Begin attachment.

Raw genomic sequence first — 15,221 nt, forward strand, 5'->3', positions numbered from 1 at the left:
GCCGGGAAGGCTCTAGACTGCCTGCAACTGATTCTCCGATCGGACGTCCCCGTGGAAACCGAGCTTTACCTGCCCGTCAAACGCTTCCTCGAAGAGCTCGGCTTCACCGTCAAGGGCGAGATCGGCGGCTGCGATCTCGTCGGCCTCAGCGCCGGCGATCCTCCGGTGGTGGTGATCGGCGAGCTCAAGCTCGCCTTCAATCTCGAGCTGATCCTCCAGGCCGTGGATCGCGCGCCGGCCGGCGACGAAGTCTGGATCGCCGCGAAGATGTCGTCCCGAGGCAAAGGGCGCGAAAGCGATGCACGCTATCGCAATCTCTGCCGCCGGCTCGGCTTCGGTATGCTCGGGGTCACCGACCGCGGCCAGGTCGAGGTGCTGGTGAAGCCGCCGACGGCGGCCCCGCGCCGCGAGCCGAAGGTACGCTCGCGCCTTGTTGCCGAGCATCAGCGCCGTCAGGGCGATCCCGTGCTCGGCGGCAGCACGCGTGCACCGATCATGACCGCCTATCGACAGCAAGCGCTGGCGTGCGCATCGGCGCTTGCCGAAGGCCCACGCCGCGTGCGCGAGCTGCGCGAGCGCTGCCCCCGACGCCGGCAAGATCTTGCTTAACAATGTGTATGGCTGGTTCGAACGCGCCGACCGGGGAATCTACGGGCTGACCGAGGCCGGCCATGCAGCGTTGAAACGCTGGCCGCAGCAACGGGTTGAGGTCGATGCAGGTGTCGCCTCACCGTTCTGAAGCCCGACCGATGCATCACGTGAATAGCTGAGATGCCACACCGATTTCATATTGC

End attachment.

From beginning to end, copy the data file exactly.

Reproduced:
Raw genomic sequence first — 15,221 nt, forward strand, 5'->3', positions numbered from 1 at the left:
GCCGGGAAGGCTCTAGACTGCCTGCAACTGATTCTCCGATCGGACGTCCCCGTGGAAACCGAGCTTTACCTGCCCGTCAAACGCTTCCTCGAAGAGCTCGGCTTCACCGTCAAGGGCGAGATCGGCGGCTGCGATCTCGTCGGCCTCAGCGCCGGCGATCCTCCGGTGGTGGTGATCGGCGAGCTCAAGCTCGCCTTCAATCTCGAGCTGATCCTCCAGGCCGTGGATCGCGCGCCGGCCGGCGACGAAGTCTGGATCGCCGCGAAGATGTCGTCCCGAGGCAAAGGGCGCGAAAGCGATGCACGCTATCGCAATCTCTGCCGCCGGCTCGGCTTCGGTATGCTCGGGGTCACCGACCGCGGCCAGGTCGAGGTGCTGGTGAAGCCGCCGACGGCGGCCCCGCGCCGCGAGCCGAAGGTACGCTCGCGCCTTGTTGCCGAGCATCAGCGCCGTCAGGGCGATCCCGTGCTCGGCGGCAGCACGCGTGCACCGATCATGACCGCCTATCGACAGCAAGCGCTGGCGTGCGCATCGGCGCTTGCCGAAGGCCCACGCCGCGTGCGCGAGCTGCGCGAGCGCTGCCCCCGACGCCGGCAAGATCTTGCTTAACAATGTGTATGGCTGGTTCGAACGCGCCGACCGGGGAATCTACGGGCTGACCGAGGCCGGCCATGCAGCGTTGAAACGCTGGCCGCAGCAACGGGTTGAGGTCGATGCAGGTGTCGCCTCACCGTTCTGAAGCCCGACCGATGCATCACGTGAATAGCTGAGATGCCACACCGATTTCATATTGC